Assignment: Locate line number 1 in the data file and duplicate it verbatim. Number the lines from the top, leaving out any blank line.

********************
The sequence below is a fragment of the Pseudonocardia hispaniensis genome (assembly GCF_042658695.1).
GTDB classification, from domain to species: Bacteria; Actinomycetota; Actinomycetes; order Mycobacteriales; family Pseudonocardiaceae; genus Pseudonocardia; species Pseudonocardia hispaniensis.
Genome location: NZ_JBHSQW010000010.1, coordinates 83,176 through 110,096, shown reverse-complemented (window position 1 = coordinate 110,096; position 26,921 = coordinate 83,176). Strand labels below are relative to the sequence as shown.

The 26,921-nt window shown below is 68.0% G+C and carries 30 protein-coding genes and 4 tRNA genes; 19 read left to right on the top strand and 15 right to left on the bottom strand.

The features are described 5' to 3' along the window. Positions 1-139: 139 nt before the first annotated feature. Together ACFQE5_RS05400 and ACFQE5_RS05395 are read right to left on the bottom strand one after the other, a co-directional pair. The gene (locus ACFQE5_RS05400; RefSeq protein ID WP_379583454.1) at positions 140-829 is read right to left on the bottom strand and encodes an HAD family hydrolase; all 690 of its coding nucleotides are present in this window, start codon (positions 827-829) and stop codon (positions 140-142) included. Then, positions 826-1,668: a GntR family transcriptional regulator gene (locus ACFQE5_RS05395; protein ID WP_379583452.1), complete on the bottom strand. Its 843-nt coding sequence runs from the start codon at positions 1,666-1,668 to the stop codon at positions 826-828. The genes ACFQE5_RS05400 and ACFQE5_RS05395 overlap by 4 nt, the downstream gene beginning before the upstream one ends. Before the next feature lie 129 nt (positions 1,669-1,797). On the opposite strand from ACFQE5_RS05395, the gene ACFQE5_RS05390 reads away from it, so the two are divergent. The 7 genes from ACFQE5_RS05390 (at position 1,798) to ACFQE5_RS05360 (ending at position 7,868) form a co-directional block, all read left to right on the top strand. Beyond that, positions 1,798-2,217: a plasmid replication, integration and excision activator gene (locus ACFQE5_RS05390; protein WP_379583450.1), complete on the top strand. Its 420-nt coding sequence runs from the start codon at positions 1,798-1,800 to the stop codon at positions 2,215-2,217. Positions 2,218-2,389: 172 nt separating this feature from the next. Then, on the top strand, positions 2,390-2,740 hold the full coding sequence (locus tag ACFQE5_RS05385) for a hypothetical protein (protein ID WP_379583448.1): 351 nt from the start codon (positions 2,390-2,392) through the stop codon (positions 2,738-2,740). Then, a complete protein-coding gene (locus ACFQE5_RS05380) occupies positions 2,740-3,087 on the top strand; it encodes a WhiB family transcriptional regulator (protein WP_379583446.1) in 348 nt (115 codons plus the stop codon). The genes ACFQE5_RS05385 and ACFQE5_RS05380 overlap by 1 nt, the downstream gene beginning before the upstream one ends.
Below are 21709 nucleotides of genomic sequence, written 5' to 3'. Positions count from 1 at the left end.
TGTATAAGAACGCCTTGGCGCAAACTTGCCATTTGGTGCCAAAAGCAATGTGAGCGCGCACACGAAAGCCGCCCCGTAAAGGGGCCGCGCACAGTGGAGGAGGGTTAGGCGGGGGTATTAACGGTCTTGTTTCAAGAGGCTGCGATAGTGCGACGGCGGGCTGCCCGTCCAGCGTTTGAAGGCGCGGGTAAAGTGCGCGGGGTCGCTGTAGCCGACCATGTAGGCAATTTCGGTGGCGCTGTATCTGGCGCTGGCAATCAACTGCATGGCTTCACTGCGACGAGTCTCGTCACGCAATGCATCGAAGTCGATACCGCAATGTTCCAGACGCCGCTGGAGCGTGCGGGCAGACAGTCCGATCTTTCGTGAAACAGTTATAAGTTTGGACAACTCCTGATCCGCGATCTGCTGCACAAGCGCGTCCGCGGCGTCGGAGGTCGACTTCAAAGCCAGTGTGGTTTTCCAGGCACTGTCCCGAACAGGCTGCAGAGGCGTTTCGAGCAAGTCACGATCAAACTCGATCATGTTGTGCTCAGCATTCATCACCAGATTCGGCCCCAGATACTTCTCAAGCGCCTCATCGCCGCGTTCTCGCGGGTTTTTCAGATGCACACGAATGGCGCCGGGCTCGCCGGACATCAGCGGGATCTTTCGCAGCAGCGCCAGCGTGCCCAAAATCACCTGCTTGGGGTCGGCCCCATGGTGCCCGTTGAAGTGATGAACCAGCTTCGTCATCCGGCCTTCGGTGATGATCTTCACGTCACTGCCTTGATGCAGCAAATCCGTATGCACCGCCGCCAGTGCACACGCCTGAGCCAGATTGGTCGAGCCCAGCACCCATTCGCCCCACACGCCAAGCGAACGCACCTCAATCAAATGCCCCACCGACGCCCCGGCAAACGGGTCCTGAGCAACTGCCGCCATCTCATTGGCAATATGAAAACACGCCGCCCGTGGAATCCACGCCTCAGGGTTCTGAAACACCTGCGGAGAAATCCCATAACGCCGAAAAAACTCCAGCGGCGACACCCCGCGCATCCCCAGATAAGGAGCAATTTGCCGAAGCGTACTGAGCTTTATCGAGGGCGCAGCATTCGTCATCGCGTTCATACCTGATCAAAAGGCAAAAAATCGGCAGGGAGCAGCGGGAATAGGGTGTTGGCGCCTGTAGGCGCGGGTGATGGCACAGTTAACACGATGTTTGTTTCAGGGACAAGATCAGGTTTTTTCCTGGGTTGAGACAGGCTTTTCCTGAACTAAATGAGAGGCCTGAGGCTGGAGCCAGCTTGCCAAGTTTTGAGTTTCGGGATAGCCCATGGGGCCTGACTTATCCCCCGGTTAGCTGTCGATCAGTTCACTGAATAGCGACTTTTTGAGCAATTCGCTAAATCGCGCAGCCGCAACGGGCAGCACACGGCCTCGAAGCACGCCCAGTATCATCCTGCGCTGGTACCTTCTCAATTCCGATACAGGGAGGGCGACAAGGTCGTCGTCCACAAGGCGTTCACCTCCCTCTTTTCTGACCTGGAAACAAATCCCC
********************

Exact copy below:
The sequence below is a fragment of the Pseudonocardia hispaniensis genome (assembly GCF_042658695.1).